Strategies to prevent potentially inappropriate prescribing and adverse drug reactions in older patients

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dc.contributor.advisor Byrne, Stephen en
dc.contributor.advisor O'Mahony, Denis en
dc.contributor.author Cullinan, Shane
dc.date.accessioned 2016-01-11T14:39:10Z
dc.date.available 2016-01-11T14:39:10Z
dc.date.issued 2015
dc.date.submitted 2015
dc.identifier.citation Cullinan, S.P. 2015. Strategies to prevent potentially inappropriate prescribing and adverse drug reactions in older patients. PhD Thesis, University College Cork. en
dc.identifier.endpage 309
dc.identifier.uri http://hdl.handle.net/10468/2176
dc.description.abstract INTRODUCTION: Potentially inappropriate prescribing (PIP) is a major contributor to adverse drug reactions and overall increased healthcare costs. The aim of this thesis was to identify, develop and implement strategies with the potential to prevent PIP and ADRs in older patients. METHODS: A systematic review of the qualitative literature (Meta-synthesis); A qualitative study in Irish hospitals; A randomised controlled trial (RCT) to assess the impact of an online educational module on doctors’ prescribing knowledge and confidence; Exploration of the potential for a frailty index score to enable doctors identify patients at increased risk of PIP and ADRs; Exploration of the potential for the SHiM tool to enable doctors to optimise prescribing for older patients. RESULTS: The meta-synthesis identified four key concepts: (i) Desire to please the patient; (ii) Feeling of being forced to prescribe; (iii) Tension between experience and guidelines; (iv) Prescriber fear. Similar themes also emerged from the qualitative study. In the RCT, the online educational module resulted in a highly significant 22% difference in test scores between intervention and control groups. The studies exploring the frailty index score showed a significant positive relationship between a patient’s frailty status and their likelihood of experiencing PIP/ADRs. Patients above a frailty threshold of 0.16 were at least twice as likely to experience PIP/ADRs. SHiM was found to be a useful tool in terms of reconciling patients’ medications. However, the evidence for it being capable of preventing clinically relevant adverse events was poor. CONCLUSION:Qualitative research in this thesis has proposed novel theories relating to the causative factors of PIP in older patients. In doing so, it has identified several areas for intervention and laid down a road map for future research. en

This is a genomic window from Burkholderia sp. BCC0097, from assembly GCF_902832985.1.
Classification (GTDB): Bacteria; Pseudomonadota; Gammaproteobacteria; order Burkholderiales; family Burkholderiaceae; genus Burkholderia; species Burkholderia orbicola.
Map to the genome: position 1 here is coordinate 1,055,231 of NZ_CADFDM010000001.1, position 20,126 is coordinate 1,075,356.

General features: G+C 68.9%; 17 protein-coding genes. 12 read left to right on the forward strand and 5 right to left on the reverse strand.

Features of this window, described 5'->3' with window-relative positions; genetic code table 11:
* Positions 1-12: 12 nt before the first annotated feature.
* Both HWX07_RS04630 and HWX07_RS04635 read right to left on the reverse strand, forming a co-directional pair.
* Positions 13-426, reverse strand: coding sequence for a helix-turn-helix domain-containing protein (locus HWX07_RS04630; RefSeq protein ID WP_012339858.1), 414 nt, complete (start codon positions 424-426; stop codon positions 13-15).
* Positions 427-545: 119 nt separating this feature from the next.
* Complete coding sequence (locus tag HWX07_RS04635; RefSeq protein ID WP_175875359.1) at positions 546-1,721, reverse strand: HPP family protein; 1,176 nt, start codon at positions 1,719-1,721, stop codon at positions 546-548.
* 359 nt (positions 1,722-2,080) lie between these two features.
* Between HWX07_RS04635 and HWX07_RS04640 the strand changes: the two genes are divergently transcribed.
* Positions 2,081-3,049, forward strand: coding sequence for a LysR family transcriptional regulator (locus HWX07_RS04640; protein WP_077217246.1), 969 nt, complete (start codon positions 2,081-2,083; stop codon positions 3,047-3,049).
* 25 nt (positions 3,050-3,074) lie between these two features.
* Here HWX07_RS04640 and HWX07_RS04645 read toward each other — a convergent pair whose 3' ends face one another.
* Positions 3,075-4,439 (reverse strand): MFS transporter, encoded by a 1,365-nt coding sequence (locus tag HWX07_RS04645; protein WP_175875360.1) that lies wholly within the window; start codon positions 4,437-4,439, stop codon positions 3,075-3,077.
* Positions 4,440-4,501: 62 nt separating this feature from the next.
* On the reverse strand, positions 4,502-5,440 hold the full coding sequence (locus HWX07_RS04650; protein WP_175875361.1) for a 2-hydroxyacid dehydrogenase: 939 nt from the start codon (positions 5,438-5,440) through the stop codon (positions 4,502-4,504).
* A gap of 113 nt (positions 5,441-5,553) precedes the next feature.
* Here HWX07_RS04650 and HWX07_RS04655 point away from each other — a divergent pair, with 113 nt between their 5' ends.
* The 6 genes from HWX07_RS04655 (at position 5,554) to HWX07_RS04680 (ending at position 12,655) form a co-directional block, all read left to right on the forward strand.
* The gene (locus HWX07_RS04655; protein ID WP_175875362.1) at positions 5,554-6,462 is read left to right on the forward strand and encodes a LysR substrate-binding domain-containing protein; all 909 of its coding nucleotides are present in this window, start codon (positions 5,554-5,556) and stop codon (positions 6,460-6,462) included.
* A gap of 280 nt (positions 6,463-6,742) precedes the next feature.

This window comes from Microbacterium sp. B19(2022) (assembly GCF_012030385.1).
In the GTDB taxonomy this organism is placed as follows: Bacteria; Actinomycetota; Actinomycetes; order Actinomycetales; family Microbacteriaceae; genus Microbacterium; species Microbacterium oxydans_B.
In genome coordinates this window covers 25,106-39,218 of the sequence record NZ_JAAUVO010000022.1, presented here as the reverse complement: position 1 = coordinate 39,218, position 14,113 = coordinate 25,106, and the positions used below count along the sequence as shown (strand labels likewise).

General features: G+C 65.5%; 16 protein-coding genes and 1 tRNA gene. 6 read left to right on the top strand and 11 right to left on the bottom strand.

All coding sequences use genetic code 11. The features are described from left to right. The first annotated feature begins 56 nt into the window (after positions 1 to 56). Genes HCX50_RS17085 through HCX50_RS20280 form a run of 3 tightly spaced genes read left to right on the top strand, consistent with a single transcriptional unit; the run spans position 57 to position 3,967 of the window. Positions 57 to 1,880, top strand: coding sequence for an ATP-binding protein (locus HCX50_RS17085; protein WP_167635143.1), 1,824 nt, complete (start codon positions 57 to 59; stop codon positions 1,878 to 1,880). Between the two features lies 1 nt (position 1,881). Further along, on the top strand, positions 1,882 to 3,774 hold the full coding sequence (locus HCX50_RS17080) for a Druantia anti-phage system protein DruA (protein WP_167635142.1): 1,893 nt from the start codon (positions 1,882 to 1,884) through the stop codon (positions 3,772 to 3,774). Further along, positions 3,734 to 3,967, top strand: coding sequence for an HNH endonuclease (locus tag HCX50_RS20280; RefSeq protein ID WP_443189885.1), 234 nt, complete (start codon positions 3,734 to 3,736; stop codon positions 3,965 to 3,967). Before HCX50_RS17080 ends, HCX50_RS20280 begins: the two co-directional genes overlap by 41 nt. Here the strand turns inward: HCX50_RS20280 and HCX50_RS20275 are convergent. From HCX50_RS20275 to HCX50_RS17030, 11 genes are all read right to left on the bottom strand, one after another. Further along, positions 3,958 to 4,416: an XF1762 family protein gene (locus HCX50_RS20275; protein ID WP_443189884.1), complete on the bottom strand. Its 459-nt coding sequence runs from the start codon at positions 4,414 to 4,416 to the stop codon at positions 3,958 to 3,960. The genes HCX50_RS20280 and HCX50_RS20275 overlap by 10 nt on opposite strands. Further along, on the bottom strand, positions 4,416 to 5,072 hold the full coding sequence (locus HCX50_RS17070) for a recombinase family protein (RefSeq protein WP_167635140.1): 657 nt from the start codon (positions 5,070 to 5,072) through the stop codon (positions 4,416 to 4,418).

dc.format.mimetype application/pdf en
dc.language.iso en en
dc.publisher University College Cork en
dc.rights © 2015, Shane P. Cullinan. en
dc.rights.uri http://creativecommons.org/licenses/by-nc-nd/3.0/ en
dc.subject Inappropriate prescribing en
dc.subject Older patients en
dc.subject Geriatrics en
dc.subject Adverse drug reactions en
dc.subject Interventions en
dc.title Strategies to prevent potentially inappropriate prescribing and adverse drug reactions in older patients en
dc.type Doctoral thesis en
dc.type.qualificationlevel Doctoral en
dc.type.qualificationname PhD (Medicine and Health) en
dc.internal.availability Full text available en
dc.check.info No embargo required en
dc.description.version Accepted Version
dc.description.status Not peer reviewed en
dc.internal.school Pharmacy en
dc.check.type No Embargo Required
dc.check.reason No embargo required en
dc.check.opt-out Not applicable en
dc.thesis.opt-out false
dc.check.embargoformat Not applicable en
ucc.workflow.supervisor stephen.byrne@ucc.ie
dc.internal.conferring Spring Conferring 2016 en


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© 2015, Shane P. Cullinan. Except where otherwise noted, this item's license is described as © 2015, Shane P. Cullinan.
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